Valerian v17 "Orphan of the Stars" cover detail

On the Run: Valerian and Laureline v17: “Orphan of the Stars”

Run, Valerian, Run

This volume picks up right after the events of volume 16.  It’s a direct continuation.

Valerian and Laureline have taken the little blue boy, Caliphette, with them for his own safety.  The Quatuor Mortis are chasing close behind, looking to score the ridiculously high bounty the father has placed on the boy.  Now our heroes must find a safe place for the kid that they can dump him off at.  As it turns out, they don’t want to turn into an 80s Saturday morning cartoon with the cute alien mascot.


Science Fiction Action/Adventure Romp

I liked this volume a lot, from start to finish, for one simple reason: It’s an action/chase movie on paper.  This book isn’t all about sociology and politics and the battle of the sexes or anything like that. It’s about Laureline and Valerian running away from the Qautuor Mortis and getting this annoying alien brat boy to safety somewhere.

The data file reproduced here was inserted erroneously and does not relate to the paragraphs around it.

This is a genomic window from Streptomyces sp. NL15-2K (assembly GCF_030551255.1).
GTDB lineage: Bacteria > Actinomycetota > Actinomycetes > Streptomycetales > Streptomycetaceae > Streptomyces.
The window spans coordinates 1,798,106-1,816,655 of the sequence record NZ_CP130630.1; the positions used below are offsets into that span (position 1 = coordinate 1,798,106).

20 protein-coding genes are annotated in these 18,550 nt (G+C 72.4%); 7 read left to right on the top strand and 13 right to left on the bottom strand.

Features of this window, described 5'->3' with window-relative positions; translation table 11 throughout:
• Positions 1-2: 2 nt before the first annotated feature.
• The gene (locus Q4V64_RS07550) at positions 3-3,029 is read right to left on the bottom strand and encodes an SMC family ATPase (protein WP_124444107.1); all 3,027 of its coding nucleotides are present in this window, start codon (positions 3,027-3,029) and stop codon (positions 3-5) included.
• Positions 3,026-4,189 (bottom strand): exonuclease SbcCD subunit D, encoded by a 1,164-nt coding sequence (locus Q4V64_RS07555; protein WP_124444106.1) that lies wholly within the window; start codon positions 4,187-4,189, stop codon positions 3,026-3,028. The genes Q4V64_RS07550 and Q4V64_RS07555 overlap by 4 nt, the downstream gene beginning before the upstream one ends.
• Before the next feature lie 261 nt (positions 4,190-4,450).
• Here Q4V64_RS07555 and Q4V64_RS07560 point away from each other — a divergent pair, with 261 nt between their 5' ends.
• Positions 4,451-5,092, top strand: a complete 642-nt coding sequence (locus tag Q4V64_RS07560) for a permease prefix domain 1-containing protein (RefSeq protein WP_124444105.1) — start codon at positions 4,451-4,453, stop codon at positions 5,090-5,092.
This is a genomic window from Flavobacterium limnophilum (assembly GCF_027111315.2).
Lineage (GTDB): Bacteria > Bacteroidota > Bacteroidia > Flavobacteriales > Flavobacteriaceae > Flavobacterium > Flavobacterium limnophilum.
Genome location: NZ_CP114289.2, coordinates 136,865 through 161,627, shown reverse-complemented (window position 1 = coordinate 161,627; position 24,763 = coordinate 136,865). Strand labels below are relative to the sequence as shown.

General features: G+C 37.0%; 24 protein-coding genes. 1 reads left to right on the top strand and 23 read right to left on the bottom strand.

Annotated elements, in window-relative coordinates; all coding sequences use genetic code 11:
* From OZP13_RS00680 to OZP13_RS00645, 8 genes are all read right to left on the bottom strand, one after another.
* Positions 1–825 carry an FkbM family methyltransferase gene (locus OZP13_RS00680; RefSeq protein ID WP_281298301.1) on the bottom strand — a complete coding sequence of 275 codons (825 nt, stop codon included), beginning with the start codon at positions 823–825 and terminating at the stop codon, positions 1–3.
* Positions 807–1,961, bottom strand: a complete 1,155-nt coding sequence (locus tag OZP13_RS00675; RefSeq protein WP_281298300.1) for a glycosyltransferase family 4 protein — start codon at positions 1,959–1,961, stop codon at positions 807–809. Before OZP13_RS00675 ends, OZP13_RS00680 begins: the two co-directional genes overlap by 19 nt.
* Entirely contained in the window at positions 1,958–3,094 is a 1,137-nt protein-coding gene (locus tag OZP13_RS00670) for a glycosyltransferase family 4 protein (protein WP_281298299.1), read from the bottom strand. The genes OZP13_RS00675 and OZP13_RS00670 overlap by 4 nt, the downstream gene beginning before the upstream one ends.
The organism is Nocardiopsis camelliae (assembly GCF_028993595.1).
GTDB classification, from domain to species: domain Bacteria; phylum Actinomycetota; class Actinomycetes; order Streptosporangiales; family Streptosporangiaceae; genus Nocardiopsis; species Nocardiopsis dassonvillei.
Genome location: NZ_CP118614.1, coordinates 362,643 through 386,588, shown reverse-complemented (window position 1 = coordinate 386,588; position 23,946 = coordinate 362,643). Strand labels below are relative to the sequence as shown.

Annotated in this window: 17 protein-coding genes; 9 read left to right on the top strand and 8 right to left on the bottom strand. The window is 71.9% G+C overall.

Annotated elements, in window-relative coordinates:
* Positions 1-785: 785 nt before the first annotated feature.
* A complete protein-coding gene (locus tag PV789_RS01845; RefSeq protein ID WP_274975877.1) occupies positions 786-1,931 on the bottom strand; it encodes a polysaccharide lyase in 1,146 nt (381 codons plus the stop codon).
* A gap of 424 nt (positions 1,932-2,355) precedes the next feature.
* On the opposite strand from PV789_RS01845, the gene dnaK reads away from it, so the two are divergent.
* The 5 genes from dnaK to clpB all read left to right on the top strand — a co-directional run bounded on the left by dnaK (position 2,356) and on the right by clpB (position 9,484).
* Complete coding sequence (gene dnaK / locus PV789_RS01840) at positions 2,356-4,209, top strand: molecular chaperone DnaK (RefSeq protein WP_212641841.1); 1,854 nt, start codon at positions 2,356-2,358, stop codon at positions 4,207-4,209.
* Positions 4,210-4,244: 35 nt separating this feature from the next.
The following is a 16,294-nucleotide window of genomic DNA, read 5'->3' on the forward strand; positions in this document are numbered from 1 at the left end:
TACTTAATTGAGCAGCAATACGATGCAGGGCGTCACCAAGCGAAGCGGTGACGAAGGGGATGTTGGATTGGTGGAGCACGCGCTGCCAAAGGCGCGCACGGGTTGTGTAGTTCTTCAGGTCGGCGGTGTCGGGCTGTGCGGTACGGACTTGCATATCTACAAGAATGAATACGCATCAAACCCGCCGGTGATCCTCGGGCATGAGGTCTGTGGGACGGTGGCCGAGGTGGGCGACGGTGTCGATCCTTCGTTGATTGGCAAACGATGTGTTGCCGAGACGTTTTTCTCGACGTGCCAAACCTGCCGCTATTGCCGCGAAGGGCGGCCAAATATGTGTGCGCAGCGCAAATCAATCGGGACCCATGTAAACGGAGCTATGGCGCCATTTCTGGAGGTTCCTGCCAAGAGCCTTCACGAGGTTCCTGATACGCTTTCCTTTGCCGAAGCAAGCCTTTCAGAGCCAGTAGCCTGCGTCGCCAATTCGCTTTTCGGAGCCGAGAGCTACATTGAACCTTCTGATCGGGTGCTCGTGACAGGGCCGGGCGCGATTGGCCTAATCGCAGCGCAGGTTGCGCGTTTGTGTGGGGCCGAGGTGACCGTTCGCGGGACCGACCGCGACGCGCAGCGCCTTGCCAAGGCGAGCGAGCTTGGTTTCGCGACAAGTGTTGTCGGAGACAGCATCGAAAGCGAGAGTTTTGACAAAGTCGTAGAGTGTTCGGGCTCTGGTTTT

Valerian v17 Page One by Jean-Claude Mezieres

First story page. And so it begins…

There are a couple of stops along the way, and you can read commentary into the sexism of Hollywood or the stifling system of education into those side steps, if you’d like.  Pierre Christin plays them mostly for laughs, but you can see him also making a statement about these topics. They’re just not the point of this book.

This one is just a giant chase scene: by ship, by yacht, by motorcycle, on foot.  Sit back and enjoy the bumpy ride.

Christin’s script gives the Quatuor Mortis a classical music theme they didn’t have in the previous volume.  Now, they’re obsess over musical tempos and classical themes.  They think of their attacks on our titular heroes in terms of being staccato or allegro or moderato, etc.  They’re still four aliens dressed in tuxes with big guns, but they sound even fancier with this chatter.

The plot doesn’t skimp over the imaginative details.  Christin could have made this book a super fact-paced action/adventure piece. Instead, he stops two or three times over the course of this book to give the characters a chance to breathe and to explore the new world they find themselves in.